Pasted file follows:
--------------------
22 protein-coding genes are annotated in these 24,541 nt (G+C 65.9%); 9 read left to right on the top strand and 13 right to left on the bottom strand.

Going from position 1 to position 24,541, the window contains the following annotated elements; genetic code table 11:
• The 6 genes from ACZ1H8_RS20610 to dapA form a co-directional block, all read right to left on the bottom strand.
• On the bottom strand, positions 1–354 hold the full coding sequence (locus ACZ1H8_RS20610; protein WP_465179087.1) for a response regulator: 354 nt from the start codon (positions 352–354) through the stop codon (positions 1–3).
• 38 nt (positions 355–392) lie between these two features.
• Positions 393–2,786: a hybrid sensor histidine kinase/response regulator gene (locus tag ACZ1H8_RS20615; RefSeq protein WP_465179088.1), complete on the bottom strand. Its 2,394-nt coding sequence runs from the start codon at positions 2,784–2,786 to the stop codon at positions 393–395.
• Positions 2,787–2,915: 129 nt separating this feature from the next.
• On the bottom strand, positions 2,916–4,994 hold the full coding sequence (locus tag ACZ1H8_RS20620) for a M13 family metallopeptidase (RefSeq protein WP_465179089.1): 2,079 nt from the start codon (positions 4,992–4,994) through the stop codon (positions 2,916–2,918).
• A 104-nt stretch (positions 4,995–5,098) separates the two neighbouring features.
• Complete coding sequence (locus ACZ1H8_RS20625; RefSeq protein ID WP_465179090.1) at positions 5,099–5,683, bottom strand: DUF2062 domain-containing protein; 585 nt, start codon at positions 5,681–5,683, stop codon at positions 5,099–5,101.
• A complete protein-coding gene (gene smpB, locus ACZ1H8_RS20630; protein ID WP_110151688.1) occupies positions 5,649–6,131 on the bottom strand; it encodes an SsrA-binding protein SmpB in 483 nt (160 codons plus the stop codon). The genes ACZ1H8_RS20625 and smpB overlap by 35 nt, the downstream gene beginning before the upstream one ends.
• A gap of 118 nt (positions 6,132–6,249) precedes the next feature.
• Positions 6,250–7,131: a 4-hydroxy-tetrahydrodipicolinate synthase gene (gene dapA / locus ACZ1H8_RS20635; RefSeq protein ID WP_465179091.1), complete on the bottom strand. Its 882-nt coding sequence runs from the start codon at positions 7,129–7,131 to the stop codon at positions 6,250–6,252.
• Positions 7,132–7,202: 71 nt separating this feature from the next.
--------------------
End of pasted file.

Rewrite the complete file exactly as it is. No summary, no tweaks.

22 protein-coding genes are annotated in these 24,541 nt (G+C 65.9%); 9 read left to right on the top strand and 13 right to left on the bottom strand.

Going from position 1 to position 24,541, the window contains the following annotated elements; genetic code table 11:
• The 6 genes from ACZ1H8_RS20610 to dapA form a co-directional block, all read right to left on the bottom strand.
• On the bottom strand, positions 1–354 hold the full coding sequence (locus ACZ1H8_RS20610; protein WP_465179087.1) for a response regulator: 354 nt from the start codon (positions 352–354) through the stop codon (positions 1–3).
• 38 nt (positions 355–392) lie between these two features.
• Positions 393–2,786: a hybrid sensor histidine kinase/response regulator gene (locus tag ACZ1H8_RS20615; RefSeq protein WP_465179088.1), complete on the bottom strand. Its 2,394-nt coding sequence runs from the start codon at positions 2,784–2,786 to the stop codon at positions 393–395.
• Positions 2,787–2,915: 129 nt separating this feature from the next.
• On the bottom strand, positions 2,916–4,994 hold the full coding sequence (locus tag ACZ1H8_RS20620) for a M13 family metallopeptidase (RefSeq protein WP_465179089.1): 2,079 nt from the start codon (positions 4,992–4,994) through the stop codon (positions 2,916–2,918).
• A 104-nt stretch (positions 4,995–5,098) separates the two neighbouring features.
• Complete coding sequence (locus ACZ1H8_RS20625; RefSeq protein ID WP_465179090.1) at positions 5,099–5,683, bottom strand: DUF2062 domain-containing protein; 585 nt, start codon at positions 5,681–5,683, stop codon at positions 5,099–5,101.
• A complete protein-coding gene (gene smpB, locus ACZ1H8_RS20630; protein ID WP_110151688.1) occupies positions 5,649–6,131 on the bottom strand; it encodes an SsrA-binding protein SmpB in 483 nt (160 codons plus the stop codon). The genes ACZ1H8_RS20625 and smpB overlap by 35 nt, the downstream gene beginning before the upstream one ends.
• A gap of 118 nt (positions 6,132–6,249) precedes the next feature.
• Positions 6,250–7,131: a 4-hydroxy-tetrahydrodipicolinate synthase gene (gene dapA / locus ACZ1H8_RS20635; RefSeq protein ID WP_465179091.1), complete on the bottom strand. Its 882-nt coding sequence runs from the start codon at positions 7,129–7,131 to the stop codon at positions 6,250–6,252.
• Positions 7,132–7,202: 71 nt separating this feature from the next.